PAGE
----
You’ve marveled at them and perhaps been momentarily intimidated by one. It’s the often massive lizard roaming St. Martin: the Green Iguana.
The Green Iguana is named after a color it often outgrows. Freshly-hatched iguanas are a brilliant acid green. As they age, their color fades to darker greens and shades of gray. Male iguanas wear bright orange during the breeding season, most often on their legs and feet. Despite their diverse and splendid range of colors, all the iguanas on St. Martin are the same species.
The iguana is a gentle giant, more or less. They have up to a hundred sharp teeth, but they mostly use them to eat the leaves and fruit that make up their vegetarian diet. They have a row of spines down their back, but just to protect them from predators. They have sharp claws, but they use them to climb the trees where they spend most of their time.
The iguana is most graceful in the water. On land, iguana locomotion ranges from a plodding gait to an awkward, frenetic scramble. If you approach an iguana near a pond, they will usually take a flying leap, legs flailing, into the water. In the instant after splashing down, they are transformed into a sinuous swimming machine, gliding towards the safety of the far bank.
Although they look like primeval caretakers from the island’s distant past, the Green Iguana is a surprisingly recent arrival on the island. According to most accounts, a couple crates of iguanas arrived via air freight in the mid-1990s. Originally destined to be pets or perhaps soup, they were never picked up. After a number of days, a sympathetic employee released the forlorn creatures, and for some time they lived primarily in Flamingo Pond.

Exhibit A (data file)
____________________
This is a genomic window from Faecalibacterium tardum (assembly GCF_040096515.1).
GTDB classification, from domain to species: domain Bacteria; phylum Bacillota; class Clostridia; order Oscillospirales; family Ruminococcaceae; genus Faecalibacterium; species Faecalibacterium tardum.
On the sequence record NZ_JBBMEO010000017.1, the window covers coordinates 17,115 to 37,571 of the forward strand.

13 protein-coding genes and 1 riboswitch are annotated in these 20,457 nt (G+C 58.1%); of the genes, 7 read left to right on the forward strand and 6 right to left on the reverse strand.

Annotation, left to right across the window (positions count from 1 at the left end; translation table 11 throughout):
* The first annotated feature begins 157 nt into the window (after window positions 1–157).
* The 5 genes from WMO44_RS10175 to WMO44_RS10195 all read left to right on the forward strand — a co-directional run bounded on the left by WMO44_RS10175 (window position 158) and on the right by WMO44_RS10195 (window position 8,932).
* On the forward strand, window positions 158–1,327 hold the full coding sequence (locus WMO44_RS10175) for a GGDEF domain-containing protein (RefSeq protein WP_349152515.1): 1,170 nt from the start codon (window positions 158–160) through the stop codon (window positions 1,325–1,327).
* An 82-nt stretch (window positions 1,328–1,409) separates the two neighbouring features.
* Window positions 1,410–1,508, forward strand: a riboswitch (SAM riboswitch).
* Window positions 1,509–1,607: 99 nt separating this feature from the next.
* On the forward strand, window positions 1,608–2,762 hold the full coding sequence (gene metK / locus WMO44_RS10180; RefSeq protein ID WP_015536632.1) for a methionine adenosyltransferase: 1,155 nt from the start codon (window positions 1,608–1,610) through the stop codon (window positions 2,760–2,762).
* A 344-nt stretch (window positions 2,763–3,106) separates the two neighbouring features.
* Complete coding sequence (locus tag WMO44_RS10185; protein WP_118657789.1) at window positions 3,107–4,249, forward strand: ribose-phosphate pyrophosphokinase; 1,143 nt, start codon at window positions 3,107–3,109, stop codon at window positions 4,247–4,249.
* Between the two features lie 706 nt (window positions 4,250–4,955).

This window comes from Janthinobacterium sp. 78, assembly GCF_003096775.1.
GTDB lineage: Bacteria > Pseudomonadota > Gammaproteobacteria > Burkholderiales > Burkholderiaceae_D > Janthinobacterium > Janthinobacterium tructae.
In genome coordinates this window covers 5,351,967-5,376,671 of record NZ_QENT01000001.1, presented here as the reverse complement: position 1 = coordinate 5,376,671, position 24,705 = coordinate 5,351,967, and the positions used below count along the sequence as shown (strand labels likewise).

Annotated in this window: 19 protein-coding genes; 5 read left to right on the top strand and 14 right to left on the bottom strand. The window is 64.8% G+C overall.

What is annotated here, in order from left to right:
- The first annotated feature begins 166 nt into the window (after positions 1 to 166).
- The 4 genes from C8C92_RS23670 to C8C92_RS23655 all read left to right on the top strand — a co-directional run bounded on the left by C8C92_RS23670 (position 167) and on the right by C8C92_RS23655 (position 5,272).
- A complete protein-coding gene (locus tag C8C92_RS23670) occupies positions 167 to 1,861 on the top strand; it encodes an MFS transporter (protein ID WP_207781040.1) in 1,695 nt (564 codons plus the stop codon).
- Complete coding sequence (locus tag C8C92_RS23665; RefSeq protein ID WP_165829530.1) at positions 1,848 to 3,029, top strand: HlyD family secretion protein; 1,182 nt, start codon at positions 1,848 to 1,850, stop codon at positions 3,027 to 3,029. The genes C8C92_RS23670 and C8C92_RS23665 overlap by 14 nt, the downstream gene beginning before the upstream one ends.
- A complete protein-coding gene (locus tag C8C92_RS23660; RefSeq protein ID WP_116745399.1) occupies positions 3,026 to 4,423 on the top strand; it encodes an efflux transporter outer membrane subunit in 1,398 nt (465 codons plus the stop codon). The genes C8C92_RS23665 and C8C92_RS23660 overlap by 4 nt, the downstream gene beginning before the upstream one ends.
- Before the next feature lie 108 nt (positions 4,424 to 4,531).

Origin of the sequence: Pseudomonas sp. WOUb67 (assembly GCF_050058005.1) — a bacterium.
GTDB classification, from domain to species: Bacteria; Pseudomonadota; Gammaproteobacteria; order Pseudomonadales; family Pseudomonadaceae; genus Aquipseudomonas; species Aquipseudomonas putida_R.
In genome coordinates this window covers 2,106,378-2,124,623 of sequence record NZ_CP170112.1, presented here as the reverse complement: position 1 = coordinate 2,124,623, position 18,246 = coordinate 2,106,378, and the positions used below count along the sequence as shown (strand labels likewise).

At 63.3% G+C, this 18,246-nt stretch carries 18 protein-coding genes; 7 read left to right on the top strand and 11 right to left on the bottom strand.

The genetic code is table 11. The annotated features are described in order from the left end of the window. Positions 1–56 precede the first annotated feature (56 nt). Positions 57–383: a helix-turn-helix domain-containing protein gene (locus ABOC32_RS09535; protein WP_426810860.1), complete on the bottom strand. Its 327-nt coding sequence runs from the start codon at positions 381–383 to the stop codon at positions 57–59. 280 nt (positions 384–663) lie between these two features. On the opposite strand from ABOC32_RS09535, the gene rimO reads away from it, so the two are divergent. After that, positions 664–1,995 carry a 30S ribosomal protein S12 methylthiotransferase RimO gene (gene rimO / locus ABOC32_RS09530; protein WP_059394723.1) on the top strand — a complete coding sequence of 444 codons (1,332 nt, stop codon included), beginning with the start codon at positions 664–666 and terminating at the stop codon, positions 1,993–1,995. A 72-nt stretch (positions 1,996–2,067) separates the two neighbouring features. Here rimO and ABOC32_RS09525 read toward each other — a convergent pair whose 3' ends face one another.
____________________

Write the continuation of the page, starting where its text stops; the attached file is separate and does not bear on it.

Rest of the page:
Flamingo Pond was filled as part of the airport expansion a few years later, and iguanas were brought to other parts of the island. These refugees went on to prosper in their adopted home. Over the next decade, they became increasingly common and they are now found all over St. Martin in large numbers.
What is the impact of the Green Iguana? It’s hard to say exactly, but they have the potential to damage or kill trees in spots where there are too many of them. They are also known to eat bird eggs on occasion. Perhaps the biggest danger is the possibility of Green Iguanas from St. Martin making their way to nearby islands with endangered native iguana populations. Competition with Green Iguanas and interbreeding with them are a huge threat to native iguanas in the Caribbean.
You can learn more about the Green Iguana and other non-native species that are transforming St. Martin’s ecology at Amuseum Naturalis, located at 96 Boulevard de Grand Case. The museum is free and open 4-8pm on Tuesdays and Thursdays. Get more info at http://amuseumnaturalis.com